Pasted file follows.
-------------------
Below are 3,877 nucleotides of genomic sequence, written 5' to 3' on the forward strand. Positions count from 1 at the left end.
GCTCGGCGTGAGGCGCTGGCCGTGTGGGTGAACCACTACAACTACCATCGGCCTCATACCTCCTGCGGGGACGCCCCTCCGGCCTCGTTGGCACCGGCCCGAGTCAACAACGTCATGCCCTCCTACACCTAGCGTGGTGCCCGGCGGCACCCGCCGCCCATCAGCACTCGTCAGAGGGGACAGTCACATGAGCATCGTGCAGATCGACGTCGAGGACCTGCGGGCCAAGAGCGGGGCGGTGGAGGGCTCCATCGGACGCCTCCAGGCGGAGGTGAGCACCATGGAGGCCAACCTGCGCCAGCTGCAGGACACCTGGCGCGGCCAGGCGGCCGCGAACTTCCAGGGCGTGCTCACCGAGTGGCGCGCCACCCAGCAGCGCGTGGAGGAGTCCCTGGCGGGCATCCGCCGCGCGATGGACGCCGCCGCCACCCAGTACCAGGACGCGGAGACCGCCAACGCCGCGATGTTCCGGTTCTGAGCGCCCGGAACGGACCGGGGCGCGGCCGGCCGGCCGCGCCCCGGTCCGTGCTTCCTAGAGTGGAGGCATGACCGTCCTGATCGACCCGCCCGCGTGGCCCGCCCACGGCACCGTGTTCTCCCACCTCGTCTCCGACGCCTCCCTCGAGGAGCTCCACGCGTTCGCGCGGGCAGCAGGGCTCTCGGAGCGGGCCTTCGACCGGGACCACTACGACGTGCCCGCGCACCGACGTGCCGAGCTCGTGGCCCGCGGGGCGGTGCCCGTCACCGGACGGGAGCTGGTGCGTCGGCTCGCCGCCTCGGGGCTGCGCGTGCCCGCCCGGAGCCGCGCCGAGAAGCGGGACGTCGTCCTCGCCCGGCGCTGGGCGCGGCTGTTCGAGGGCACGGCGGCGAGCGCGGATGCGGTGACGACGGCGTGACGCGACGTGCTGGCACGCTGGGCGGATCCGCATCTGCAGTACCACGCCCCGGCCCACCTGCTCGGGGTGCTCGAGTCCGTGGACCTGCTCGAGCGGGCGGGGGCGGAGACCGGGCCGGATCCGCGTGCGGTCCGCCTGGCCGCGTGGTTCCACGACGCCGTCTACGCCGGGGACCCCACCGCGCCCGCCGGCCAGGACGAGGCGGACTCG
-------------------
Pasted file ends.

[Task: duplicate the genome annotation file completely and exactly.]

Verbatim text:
Below are 3,877 nucleotides of genomic sequence, written 5' to 3' on the forward strand. Positions count from 1 at the left end.
GCTCGGCGTGAGGCGCTGGCCGTGTGGGTGAACCACTACAACTACCATCGGCCTCATACCTCCTGCGGGGACGCCCCTCCGGCCTCGTTGGCACCGGCCCGAGTCAACAACGTCATGCCCTCCTACACCTAGCGTGGTGCCCGGCGGCACCCGCCGCCCATCAGCACTCGTCAGAGGGGACAGTCACATGAGCATCGTGCAGATCGACGTCGAGGACCTGCGGGCCAAGAGCGGGGCGGTGGAGGGCTCCATCGGACGCCTCCAGGCGGAGGTGAGCACCATGGAGGCCAACCTGCGCCAGCTGCAGGACACCTGGCGCGGCCAGGCGGCCGCGAACTTCCAGGGCGTGCTCACCGAGTGGCGCGCCACCCAGCAGCGCGTGGAGGAGTCCCTGGCGGGCATCCGCCGCGCGATGGACGCCGCCGCCACCCAGTACCAGGACGCGGAGACCGCCAACGCCGCGATGTTCCGGTTCTGAGCGCCCGGAACGGACCGGGGCGCGGCCGGCCGGCCGCGCCCCGGTCCGTGCTTCCTAGAGTGGAGGCATGACCGTCCTGATCGACCCGCCCGCGTGGCCCGCCCACGGCACCGTGTTCTCCCACCTCGTCTCCGACGCCTCCCTCGAGGAGCTCCACGCGTTCGCGCGGGCAGCAGGGCTCTCGGAGCGGGCCTTCGACCGGGACCACTACGACGTGCCCGCGCACCGACGTGCCGAGCTCGTGGCCCGCGGGGCGGTGCCCGTCACCGGACGGGAGCTGGTGCGTCGGCTCGCCGCCTCGGGGCTGCGCGTGCCCGCCCGGAGCCGCGCCGAGAAGCGGGACGTCGTCCTCGCCCGGCGCTGGGCGCGGCTGTTCGAGGGCACGGCGGCGAGCGCGGATGCGGTGACGACGGCGTGACGCGACGTGCTGGCACGCTGGGCGGATCCGCATCTGCAGTACCACGCCCCGGCCCACCTGCTCGGGGTGCTCGAGTCCGTGGACCTGCTCGAGCGGGCGGGGGCGGAGACCGGGCCGGATCCGCGTGCGGTCCGCCTGGCCGCGTGGTTCCACGACGCCGTCTACGCCGGGGACCCCACCGCGCCCGCCGGCCAGGACGAGGCGGACTCG